Throughout those enchanted days, to Rusty, and to us, there was permanence in the air; the eternal and unchanging land that God had provided stretched out before us. You could sense that prairie’s connection with all things everlasting by just looking out over it. We felt it, and I’m sure Rusty did as well. He searched the yard, dug holes, sat with us on the back steps, put his head in our laps and managed to get it cocked just right, so his ears were scratched in all the best places. My brothers and I would sit there quietly, looking across the vast empty lands, watching the sun go down. We longed to run as fast as we could out over that land, through the mesquite, dodging the cactus, around the ocotillo bushes, running with all our might, just to get to the edge of the world, just to be able to stop and look over, just to see what was there. Maybe the earth really was flat.

All of us, including Rusty, felt the pull. We’d sit on our back porch and watch him as he’d stand up on a little rise in our backyard or jump up on the roof of the old doghouse we’d built. He’d stand there and just look out over the vastness, stare at the places that needed exploring, carefully observe the horizon out at the far edge. There were mysterious things there that whispered to us all, “Come, and I will tell you my secrets.” It was where he wanted to go, all the way to where the sun disappeared into the shimmering tall prairie grass and dusty green mesquites. You could see it in his eyes. You could just tell.

The urge to explore was powerful. It had its hold on all of us. Rusty would run along our back fence, sniffing the ground, stopping and looking out over the land, then run the other way, always sniffing, looking, seeking out weak spots, a place he could dig a hole under the thing separating him from adventures. He knew he’d find the adventure—he was sure of it, he was confident, and he never gave up. And so, one day, find it he did.

He discovered a spot, a little washed-out spot, a weak link in our defenses, a place where a true professional, a real digger of holes could take advantage, and he dug and burrowed until he had the hole big enough to squeeze under. It was his ticket to freedom, his chance at discovery. And, when Rusty managed to wiggle under our back fence, there was nothing between him and the delicious, far edge of the world, nothing to slow him down or arrest his getaway. Now, he was more than just a digger of holes or seeker of quail; now, he had become an explorer.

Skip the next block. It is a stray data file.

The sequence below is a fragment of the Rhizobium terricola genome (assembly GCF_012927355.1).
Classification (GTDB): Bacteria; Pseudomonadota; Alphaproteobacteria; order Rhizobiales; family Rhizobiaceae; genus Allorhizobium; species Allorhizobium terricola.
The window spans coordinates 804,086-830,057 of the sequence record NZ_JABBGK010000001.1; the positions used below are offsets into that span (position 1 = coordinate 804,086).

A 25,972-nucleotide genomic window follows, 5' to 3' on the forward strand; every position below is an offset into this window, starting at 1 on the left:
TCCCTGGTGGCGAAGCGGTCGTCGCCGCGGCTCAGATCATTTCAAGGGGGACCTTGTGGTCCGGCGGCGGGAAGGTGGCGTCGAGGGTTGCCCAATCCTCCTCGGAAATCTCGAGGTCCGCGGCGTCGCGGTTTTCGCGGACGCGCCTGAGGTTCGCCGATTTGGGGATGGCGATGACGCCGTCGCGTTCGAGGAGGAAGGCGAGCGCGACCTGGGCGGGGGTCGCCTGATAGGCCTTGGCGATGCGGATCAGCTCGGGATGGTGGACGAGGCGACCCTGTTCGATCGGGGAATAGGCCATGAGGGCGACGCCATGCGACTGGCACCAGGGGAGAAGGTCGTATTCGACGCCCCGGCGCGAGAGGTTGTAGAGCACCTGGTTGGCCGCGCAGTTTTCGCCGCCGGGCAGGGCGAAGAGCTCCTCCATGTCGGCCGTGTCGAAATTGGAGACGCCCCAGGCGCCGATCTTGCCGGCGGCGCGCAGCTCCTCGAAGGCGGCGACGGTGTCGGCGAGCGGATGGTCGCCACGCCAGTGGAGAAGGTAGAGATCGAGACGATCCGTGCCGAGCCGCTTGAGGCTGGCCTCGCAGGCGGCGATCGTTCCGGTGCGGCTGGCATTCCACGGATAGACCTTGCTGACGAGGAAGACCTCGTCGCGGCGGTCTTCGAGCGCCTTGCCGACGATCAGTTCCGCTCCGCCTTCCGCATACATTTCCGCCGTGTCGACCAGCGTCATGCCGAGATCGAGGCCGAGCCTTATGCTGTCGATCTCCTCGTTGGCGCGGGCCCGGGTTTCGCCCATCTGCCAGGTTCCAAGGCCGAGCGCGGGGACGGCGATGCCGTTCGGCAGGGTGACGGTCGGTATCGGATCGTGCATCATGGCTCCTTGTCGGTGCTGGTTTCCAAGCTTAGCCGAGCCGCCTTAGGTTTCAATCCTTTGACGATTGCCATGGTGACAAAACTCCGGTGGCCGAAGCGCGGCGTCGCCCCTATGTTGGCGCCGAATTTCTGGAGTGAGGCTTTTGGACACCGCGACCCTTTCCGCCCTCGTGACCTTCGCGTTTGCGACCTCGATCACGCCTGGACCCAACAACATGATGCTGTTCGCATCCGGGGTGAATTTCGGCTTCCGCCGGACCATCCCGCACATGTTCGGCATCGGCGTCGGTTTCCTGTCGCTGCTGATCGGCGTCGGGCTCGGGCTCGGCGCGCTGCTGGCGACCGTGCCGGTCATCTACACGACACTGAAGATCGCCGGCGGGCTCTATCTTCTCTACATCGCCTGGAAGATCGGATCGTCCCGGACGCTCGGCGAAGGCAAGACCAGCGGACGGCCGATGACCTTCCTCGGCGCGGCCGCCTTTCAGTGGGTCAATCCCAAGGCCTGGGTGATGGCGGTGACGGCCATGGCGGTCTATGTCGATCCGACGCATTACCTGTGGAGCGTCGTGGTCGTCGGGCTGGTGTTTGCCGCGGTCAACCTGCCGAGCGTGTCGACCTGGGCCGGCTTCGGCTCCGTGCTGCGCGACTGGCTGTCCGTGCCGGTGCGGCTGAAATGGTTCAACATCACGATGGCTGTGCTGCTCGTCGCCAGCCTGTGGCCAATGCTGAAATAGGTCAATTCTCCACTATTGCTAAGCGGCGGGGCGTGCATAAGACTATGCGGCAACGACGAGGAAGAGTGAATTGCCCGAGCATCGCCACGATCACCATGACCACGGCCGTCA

I didn’t actually see his escape, but I’m sure at that moment he was one of the happiest dogs on earth. I have always felt that as soon as he was safely under our fence, he stopped for a moment, danced a few joyful steps, a unique awkward shuffle carried in his ancestral genes, and sang a song of freedom—something, perhaps, from Michael Nesmith’s Rio,

“My feet have come loose from their moorings,

I’m feeling quite wonderfully free.” *


These escapes (Rusty managed several) did not elevate our father’s mood. His face would darken, and my brothers and I would steer clear. Eventually, someone miles away would call, using the phone number on Rusty’s collar, and we’d pile in the old station wagon and drive out to pick him up. Rusty was all too conscious of his diminished and tarnished status and so stayed uncharacteristically still in the back, head bent over, culpable, the perfect picture of “dognified” guilt, chin resting on his front paws, peering up now and then from under alternate eyebrows with his sad cow eyes, pleading, as if to say, “I’m really sorry about all this.”

These breakouts were not frequent, but they were how Rusty learned the language of the oil fields. Our dad worked for one of the majors in the “patch,” crowded together with the roughnecks and roustabouts, the drillers, landmen, tool pushers, company men, investors, and geologists. Their language was blunt, descriptive, rough, crude: brilliant in its color and eloquent in its manifestations. When he was safely back in the yard and under the careful tutelage of our dad, Rusty was subjected to a series of threats and expressions selected from that language’s most luminous and vivid hues. It was the mother tongue of the oil fields, the hardscrabble patois that grew among the rocks and brown dirt of West Texas, and it was the only time I ever heard our dad talk like that. Our dad was the kindest, most gentle soul I ever knew. He never raised his voice to our mother or to us, but on those rare occasions, when Rusty’s well-being had been in question, he grew tense and irritable. He loved Rusty as much as any of us, and when the prodigal dog finally returned, I think our dad’s relief just came tumbling out in the form of a unique, sharp-edged, oil-field discourse.